Absolutely. I think being an actress will always inform my work. The emotionality really lives inside of me, and writing is just another way to express it for me. I write the movies I want to watch. I write the way I want to see a movie play out in front of me. I also write the roles I want to play. It’s so much more fun that way – not waiting on anyone else to create it for you or validate your existence. I decided to be my own hero – and it’s helped me create characters with so much more nuance, heart and real guttural strength.


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With that in mind; what inspired you to go into writing after having acted since your teens?

I wanted to express the fullness of my artistry. I wasn’t getting the material I thought reflected me or any of the black girls I knew. There was so much more to our stories – so much more humanity and heart then what I saw reflected. It seemed like our stories were always half told, or an afterthought. I wanted to contribute to a more nuanced representation of our humanity. Our hopes, dreams, fears. We’re not a monolith. We are a vital fabric of the human experience.

Amongst other topics, Songs of Irie expertly explores topics such as colourism, sexuality and the impacts of colonialism on Jamaica. Why was it important for you to discuss this within your writing?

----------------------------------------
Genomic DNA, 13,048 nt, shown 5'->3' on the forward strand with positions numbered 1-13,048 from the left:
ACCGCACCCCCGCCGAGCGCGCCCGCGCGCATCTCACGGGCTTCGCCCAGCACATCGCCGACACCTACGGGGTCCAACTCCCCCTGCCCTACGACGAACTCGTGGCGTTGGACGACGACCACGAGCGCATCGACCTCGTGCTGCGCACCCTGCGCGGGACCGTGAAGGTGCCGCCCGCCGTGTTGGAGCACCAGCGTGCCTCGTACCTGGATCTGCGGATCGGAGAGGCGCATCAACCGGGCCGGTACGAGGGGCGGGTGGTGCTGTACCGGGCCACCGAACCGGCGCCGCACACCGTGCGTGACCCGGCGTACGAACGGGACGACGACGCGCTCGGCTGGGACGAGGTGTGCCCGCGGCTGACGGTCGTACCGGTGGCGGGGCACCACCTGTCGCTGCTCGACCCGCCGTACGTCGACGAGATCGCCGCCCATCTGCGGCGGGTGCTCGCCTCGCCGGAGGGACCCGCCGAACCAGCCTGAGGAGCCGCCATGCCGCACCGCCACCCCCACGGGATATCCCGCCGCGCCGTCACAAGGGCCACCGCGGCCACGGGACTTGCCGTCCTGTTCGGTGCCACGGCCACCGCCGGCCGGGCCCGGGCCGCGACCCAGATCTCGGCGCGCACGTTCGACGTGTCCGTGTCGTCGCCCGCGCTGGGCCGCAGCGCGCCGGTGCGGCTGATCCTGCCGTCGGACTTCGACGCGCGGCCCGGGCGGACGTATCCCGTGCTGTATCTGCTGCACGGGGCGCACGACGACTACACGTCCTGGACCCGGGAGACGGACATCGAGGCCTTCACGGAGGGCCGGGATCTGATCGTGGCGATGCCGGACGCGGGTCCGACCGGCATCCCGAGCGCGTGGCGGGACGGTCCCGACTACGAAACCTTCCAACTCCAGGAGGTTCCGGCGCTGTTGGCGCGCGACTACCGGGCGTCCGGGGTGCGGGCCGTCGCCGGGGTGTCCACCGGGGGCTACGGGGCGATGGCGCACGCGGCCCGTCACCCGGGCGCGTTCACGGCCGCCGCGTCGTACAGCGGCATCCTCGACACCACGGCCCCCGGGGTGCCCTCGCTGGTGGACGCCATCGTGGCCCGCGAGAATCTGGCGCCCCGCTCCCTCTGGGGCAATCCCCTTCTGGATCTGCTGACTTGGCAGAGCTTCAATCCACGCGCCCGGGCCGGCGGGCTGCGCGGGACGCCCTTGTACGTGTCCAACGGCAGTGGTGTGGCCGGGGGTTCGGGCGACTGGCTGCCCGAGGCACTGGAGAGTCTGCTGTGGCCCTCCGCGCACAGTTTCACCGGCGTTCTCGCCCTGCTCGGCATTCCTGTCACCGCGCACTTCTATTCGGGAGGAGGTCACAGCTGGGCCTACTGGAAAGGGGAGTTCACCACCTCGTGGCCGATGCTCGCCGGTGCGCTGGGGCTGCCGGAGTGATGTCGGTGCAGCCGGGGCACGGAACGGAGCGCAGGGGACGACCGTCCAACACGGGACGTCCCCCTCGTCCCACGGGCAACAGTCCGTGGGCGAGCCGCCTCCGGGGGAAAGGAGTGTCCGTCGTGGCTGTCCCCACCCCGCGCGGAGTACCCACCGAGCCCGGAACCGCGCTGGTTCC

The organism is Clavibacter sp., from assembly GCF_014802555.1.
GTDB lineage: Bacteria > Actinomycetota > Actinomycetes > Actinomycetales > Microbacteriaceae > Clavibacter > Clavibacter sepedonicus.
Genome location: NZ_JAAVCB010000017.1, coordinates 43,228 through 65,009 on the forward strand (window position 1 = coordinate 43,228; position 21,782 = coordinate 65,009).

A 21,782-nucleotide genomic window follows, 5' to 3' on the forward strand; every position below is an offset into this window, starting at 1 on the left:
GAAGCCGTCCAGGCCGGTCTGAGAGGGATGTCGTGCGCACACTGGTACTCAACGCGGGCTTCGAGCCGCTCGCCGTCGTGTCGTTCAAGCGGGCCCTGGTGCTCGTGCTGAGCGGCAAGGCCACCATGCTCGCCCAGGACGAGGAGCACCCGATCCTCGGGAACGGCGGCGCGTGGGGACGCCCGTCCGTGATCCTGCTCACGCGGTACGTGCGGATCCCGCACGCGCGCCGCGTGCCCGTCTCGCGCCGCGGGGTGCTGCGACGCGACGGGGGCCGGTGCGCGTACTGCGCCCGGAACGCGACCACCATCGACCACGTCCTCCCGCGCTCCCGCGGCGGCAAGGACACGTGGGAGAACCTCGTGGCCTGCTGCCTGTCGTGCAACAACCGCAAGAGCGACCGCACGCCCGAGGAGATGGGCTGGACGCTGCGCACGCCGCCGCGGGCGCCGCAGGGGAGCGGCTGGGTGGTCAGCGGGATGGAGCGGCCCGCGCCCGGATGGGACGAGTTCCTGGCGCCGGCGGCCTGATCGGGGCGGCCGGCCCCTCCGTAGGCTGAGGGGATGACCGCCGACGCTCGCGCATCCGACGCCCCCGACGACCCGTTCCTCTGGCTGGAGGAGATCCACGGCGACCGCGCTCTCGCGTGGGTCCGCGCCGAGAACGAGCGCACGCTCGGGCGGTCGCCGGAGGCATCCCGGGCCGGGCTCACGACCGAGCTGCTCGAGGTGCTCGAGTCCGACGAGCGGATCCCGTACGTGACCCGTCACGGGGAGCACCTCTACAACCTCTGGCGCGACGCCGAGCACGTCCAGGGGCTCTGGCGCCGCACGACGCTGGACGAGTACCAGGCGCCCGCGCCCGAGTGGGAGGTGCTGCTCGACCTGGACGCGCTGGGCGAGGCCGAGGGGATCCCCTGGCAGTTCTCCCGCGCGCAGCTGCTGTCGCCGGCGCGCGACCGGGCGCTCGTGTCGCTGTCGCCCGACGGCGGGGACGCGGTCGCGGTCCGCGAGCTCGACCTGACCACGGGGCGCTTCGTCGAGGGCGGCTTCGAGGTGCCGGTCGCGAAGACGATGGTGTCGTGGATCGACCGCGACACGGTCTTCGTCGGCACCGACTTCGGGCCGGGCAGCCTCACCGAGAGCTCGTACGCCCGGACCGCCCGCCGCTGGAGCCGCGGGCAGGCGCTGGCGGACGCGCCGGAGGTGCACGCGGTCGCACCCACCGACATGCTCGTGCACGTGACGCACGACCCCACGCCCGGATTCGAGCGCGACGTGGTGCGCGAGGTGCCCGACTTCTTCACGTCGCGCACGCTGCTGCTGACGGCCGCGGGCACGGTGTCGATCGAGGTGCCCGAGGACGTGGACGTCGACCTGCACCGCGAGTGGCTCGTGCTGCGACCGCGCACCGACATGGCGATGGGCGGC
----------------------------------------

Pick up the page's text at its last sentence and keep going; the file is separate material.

I think the impacts of colonialism are real and we see it everywhere. I’ve dealt with my fair share with colourism in the industry and I just knew that if I was going to tell an honest story, I had to address it in my work. Colourism exists. It’s at the core of so much pain and injustice – and I hope I can shine a light on that with my stories. I think Irie was my way of expressing what it feels like to fight against that injustice with your whole heart. And I just pray that at the end of the day, my stories can help people feel less alone.

There are multiple incredibly emotional scenes within Songs of Irie, some of which I imagine must have been quite tough to write? Were there any moments within the book you found particularly challenging?

A lot of it was challenging. It was the hardest book to write. But I knew if I could tackle these heavy topics, someone out there might read this book and feel seen. Or they might walk away with a deeper understanding, or more compassion for the stories of black women. I just want woman to see more honest stories about themselves in general. I want them to know how important they are. Our stories matter. Our voices deserve to be heard.

Jumping off that, did you have any scenes or characters you especially enjoyed writing?

Funny enough, I really like the last scene Irie and Jilly have together. Not to give too much away, but a lot is revealed. A lot of unspoken truths – and I think it’s such an important scene. It’s the writing on the walls that neither of them wanted to admit – that these very major themes – colourism, privilege, war – are imploding their friendship.

Finally, do you currently have any projects in the works, whether it be acting or writing and if so, if there anything you can share with us?

I just adapted my first book, Hurricane Summer. It’s such a magical story and I have such an incredible and passionate team working to bring it to life. I’m really excited to begin that journey.

Get your copy of Songs of Irie by Asha Ashanti Bromfield here.